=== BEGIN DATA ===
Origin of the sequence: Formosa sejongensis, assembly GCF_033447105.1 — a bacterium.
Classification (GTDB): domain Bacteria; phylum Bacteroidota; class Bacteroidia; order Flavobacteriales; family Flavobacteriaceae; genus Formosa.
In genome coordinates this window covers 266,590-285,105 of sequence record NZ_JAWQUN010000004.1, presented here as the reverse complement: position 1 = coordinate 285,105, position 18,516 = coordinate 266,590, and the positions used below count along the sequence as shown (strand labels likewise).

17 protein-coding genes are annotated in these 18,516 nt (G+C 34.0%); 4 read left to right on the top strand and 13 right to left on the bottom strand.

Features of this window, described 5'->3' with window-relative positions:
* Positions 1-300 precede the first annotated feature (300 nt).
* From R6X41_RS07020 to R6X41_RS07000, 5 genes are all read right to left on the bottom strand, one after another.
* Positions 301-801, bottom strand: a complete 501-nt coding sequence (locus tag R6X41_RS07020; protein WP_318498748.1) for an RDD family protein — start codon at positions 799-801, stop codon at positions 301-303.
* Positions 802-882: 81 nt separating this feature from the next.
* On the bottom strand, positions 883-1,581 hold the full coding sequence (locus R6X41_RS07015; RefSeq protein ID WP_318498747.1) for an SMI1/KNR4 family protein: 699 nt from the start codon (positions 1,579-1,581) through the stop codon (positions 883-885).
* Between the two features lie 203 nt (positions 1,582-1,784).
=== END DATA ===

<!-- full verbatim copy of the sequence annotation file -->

Origin of the sequence: Formosa sejongensis, assembly GCF_033447105.1 — a bacterium.
Classification (GTDB): domain Bacteria; phylum Bacteroidota; class Bacteroidia; order Flavobacteriales; family Flavobacteriaceae; genus Formosa.
In genome coordinates this window covers 266,590-285,105 of sequence record NZ_JAWQUN010000004.1, presented here as the reverse complement: position 1 = coordinate 285,105, position 18,516 = coordinate 266,590, and the positions used below count along the sequence as shown (strand labels likewise).

17 protein-coding genes are annotated in these 18,516 nt (G+C 34.0%); 4 read left to right on the top strand and 13 right to left on the bottom strand.

Features of this window, described 5'->3' with window-relative positions:
* Positions 1-300 precede the first annotated feature (300 nt).
* From R6X41_RS07020 to R6X41_RS07000, 5 genes are all read right to left on the bottom strand, one after another.
* Positions 301-801, bottom strand: a complete 501-nt coding sequence (locus tag R6X41_RS07020; protein WP_318498748.1) for an RDD family protein — start codon at positions 799-801, stop codon at positions 301-303.
* Positions 802-882: 81 nt separating this feature from the next.
* On the bottom strand, positions 883-1,581 hold the full coding sequence (locus R6X41_RS07015; RefSeq protein ID WP_318498747.1) for an SMI1/KNR4 family protein: 699 nt from the start codon (positions 1,579-1,581) through the stop codon (positions 883-885).
* Between the two features lie 203 nt (positions 1,582-1,784).